5. Inside out: "Internal branding started first and our November 2011 launch was designed as an employee launch to get employees across the country engaged with the new campaign and become brand ambassadors for Lincoln."

is president of Marx Communications, a B2B PR and Marketing Communications Agency.

[Image: Flickr user Portobeseno]

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5 Comments

  • Wendy Marx

    Very good point, Emily, regarding the need for integration to occur across the organization. However, you need to start somewhere and certainly working to integrate the different parts of a marketing organization is a good place to begin. But, of course, that can't simply be the end point as you wisely note. Thank you for taking the time to comment.

  • Emily Howard Griebel

    I can't say I disagree with those 5 steps but I firmly believe that more than campaigns need to be integrated. Marketing integration needs to happen across all departments of a company. In other words, all departments should be focused on customers and work together to create a seamless experience for them.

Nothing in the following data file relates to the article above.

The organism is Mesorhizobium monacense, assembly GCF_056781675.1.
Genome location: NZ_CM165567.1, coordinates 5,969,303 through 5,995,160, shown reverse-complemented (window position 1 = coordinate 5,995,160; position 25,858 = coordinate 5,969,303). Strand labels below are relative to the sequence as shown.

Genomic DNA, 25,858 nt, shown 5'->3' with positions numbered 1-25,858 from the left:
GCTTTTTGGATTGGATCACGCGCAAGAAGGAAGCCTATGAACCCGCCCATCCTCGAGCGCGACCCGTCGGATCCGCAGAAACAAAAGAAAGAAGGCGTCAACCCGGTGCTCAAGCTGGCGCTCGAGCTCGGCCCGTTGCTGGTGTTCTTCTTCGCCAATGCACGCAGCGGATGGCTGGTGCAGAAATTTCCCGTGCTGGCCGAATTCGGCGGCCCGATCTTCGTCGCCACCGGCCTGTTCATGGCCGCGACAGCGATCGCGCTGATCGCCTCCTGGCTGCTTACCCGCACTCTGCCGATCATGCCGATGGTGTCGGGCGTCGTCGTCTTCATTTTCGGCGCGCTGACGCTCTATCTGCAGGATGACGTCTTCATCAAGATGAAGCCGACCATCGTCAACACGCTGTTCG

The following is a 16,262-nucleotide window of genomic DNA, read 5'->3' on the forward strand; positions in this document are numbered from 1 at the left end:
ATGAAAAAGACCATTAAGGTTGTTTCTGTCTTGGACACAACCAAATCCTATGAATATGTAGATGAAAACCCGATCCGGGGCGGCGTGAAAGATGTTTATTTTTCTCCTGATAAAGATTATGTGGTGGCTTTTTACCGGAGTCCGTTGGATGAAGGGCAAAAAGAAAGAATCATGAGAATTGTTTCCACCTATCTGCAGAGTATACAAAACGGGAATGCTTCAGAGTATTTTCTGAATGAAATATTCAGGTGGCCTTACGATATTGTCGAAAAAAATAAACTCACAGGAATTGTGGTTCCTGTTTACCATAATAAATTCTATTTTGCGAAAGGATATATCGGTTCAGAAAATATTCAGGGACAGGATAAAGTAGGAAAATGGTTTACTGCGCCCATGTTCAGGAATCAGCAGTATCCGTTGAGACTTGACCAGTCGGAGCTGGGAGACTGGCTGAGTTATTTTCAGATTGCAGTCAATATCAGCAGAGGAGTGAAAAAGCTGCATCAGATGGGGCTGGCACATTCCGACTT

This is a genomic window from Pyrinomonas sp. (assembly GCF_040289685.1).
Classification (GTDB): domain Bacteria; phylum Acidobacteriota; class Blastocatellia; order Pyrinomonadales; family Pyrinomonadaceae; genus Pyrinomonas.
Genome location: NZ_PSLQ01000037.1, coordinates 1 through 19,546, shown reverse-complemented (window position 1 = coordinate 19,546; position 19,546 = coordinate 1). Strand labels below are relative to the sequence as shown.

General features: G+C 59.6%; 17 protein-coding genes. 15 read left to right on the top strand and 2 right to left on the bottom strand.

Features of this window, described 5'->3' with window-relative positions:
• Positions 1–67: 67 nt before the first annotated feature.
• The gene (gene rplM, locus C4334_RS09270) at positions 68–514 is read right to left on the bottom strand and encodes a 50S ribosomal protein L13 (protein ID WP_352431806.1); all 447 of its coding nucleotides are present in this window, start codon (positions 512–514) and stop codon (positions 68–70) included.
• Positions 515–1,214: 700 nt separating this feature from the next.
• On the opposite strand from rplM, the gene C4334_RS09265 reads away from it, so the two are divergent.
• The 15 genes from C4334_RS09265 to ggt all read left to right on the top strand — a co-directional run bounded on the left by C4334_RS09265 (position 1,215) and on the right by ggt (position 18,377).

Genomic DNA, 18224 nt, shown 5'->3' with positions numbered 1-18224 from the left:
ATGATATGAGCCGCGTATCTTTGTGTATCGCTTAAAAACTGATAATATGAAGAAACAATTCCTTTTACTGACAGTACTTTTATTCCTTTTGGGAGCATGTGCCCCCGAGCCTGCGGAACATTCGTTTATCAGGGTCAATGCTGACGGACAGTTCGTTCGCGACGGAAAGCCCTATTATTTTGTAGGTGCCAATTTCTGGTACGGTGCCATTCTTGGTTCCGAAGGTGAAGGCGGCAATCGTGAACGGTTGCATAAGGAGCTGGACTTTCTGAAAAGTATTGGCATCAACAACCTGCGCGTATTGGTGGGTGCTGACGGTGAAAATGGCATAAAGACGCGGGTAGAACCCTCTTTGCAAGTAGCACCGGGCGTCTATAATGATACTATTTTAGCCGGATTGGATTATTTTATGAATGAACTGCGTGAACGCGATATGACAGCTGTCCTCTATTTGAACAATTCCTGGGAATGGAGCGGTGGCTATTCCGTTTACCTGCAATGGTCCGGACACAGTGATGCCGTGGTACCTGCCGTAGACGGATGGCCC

Emily Griebel,
    Integration Architect, McKee Wallwork Cleveland
    @MWCemily

  • wendy marx

    It is amazing, isn't it? I think the fact that so many aren't attests to the fact that it takes work to make it happen. Thank you for your insight.

  • Lyndon

    Sorry Wendy, I only just saw your response.  

    It's scary that many PR and marketing companies focus only on social these days. They expect results to be instant and that brands can be created overnight as a result of a viral hit, or Facebook 'campaign'.

    More worrying, they start campaigns without messaging or a plan.  Integrated these days seems to be code for being on every social platform :-s  I fear for the future of my industry!

    Great discussion, so thanks for starting it.  L